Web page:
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Monday, January 10, 2011

H.I.V.E; Zero Hour. By Mark Walden. London, Bloomsbury, 2010

In the first novel of this series, H.I.V.E: Higher Institute of Villainous Education, we met Otto Malpense, a computer genius who also had the uncanny power of connecting with computers, who found himself in H.I.V.E, a sort of Hogwarts for training super-villains, after showing his skills by making the Prime Minister drop his trousers on national television. There, he meets other young criminal geniuses who become his friends. The original novel was very funny indeed, throwing in cheeky references to spy movies, such as the white cat with a jewelled collar that sits in the villain’s lap; at H.I.V.E, the white cat is one of the teachers, who had been trapped in her cat’s body by accident, and the jewelled collar is her communication device. The “Neville Longbottom” character created a giant plant that almost ate the school.

As the novels continued, the humour mostly disappeared, to be replaced by straight action adventure with a speculative fiction twist. The main villain of the series was an AI called Overlord, which had gotten out of control and wanted to take over the world. We did eventually find out why Otto had those abilities and in the last book, H.I.V.E: Rogue, Otto was taken by the enemy and taken over for most of the story.

In this latest offering, the baddies – and you have to remember that everyone in this series is technically a baddie – take over the school and scatter the council of GLOVE, the organisation governing the “good” baddies who just want to make lots of money, not rule the world. They take hostages at a secret American military base and start issuing orders to the president. Now Otto, his friends Laura, Lucy, Shelby and Wing and the school’s headmaster, Max Nero, are on the run, fortunately in a fabulous piece of technology called Megalodon, trying to stop Overlord, who has demanded Otto as part of the price of releasing those hostages. If Overlord wins this time, everyone in the world will be taken over. But Max Nero has one ace left up his sleeve – something known as Zero Hour, planned years ago…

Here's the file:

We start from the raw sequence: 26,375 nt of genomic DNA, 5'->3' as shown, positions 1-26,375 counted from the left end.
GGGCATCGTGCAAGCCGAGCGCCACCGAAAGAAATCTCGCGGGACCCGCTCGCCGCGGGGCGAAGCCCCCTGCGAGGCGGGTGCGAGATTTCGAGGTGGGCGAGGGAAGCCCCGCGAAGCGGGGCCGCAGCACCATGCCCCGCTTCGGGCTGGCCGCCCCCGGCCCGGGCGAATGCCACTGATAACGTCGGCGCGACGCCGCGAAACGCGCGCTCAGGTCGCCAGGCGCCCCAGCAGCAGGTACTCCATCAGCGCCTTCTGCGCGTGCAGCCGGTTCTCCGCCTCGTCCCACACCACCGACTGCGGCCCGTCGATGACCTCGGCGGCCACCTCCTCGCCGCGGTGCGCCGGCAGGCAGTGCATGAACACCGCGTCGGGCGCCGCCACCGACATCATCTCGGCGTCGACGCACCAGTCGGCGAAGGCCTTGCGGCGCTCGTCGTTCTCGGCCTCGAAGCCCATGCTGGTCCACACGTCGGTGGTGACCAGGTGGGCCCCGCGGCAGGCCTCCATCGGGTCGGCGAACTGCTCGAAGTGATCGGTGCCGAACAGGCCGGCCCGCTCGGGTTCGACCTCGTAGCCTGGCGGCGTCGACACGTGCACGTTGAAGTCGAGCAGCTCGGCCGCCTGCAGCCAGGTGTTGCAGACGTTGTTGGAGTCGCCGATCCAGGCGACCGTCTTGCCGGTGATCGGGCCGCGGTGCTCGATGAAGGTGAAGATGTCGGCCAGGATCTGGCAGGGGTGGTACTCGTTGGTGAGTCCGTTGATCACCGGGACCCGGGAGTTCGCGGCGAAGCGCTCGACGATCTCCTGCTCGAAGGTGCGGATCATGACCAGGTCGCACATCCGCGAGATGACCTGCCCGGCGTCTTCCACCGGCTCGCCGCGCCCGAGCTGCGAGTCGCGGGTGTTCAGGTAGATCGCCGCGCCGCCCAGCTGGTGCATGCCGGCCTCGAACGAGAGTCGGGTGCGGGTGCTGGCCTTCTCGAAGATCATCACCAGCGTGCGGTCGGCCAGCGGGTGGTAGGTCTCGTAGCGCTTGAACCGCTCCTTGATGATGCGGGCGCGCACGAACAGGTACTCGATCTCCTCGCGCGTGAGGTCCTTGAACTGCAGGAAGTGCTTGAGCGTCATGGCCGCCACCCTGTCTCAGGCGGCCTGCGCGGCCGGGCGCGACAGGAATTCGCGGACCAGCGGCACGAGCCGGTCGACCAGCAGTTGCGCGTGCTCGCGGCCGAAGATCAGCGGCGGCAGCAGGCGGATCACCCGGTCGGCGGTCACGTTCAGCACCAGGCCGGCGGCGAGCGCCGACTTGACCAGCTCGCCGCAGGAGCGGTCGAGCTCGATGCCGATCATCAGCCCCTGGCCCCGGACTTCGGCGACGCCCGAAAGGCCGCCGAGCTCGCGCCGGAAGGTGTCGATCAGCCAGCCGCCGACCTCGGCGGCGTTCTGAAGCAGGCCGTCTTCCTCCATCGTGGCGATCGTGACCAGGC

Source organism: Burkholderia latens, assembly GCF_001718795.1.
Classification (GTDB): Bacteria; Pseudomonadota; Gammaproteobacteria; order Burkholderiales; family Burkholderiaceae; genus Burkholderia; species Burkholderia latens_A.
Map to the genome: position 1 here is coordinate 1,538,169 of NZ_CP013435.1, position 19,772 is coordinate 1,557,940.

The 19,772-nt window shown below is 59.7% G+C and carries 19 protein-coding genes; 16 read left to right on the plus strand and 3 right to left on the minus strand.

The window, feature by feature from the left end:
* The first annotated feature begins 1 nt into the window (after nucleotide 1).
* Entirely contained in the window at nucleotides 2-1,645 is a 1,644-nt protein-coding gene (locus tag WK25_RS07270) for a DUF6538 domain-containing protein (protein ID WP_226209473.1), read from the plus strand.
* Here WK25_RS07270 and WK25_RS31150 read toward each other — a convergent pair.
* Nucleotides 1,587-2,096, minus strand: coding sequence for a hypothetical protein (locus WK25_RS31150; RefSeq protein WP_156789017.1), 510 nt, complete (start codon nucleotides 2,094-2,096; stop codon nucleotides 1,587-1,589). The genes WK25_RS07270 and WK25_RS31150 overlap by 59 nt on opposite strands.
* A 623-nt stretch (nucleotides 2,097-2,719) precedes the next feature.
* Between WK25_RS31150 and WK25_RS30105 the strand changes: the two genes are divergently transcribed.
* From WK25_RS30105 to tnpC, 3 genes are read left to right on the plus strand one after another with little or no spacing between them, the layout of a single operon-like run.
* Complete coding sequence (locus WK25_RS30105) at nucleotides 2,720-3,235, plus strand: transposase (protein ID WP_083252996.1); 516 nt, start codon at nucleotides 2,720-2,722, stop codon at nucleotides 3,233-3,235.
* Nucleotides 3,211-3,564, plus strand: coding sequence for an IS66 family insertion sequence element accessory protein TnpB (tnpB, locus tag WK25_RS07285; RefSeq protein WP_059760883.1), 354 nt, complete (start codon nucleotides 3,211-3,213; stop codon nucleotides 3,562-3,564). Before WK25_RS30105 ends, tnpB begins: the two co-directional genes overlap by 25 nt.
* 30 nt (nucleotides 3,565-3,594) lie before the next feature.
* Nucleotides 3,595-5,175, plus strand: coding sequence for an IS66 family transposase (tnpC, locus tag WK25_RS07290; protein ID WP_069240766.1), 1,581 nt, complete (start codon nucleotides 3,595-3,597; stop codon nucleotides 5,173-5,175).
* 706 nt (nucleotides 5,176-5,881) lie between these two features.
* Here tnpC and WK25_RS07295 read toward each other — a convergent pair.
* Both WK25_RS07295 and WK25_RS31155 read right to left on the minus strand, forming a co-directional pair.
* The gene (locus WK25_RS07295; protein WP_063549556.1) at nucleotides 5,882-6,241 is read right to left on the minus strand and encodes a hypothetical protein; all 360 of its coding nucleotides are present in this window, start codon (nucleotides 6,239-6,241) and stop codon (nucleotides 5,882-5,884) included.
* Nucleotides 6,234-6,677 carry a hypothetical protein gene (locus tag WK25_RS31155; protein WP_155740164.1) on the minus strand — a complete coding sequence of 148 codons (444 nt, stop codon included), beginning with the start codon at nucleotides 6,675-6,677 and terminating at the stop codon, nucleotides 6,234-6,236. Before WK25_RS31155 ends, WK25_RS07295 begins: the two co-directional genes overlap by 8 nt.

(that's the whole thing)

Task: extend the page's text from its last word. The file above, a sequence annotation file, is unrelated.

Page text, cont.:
I suppose I can see why the over-the-top humour was dropped after the first novel, apart from the occasional amusing scene. The point had been made and after that, it wouldn’t work any more. The story wasn’t finished. So the direction changed and the last few books, this one included, are more like the many action-adventures being written for teenagers in recent years. This series is likely to appeal to teens who have been reading Anthony Horowitz’s Alex Rider novels and Charlie Higson’s Young James Bond books. There is an appendix at the end, which invites readers to find out for which stream of H.I.V.E they would be suitable, then whether they have what it takes to be a super-villain anyway. I got into the Political/Financial Stream, but wasn’t quite villainous for the big time.

The series has gotten to the point where books can't be read stand-alone, so read the others first. It's worth the effort.

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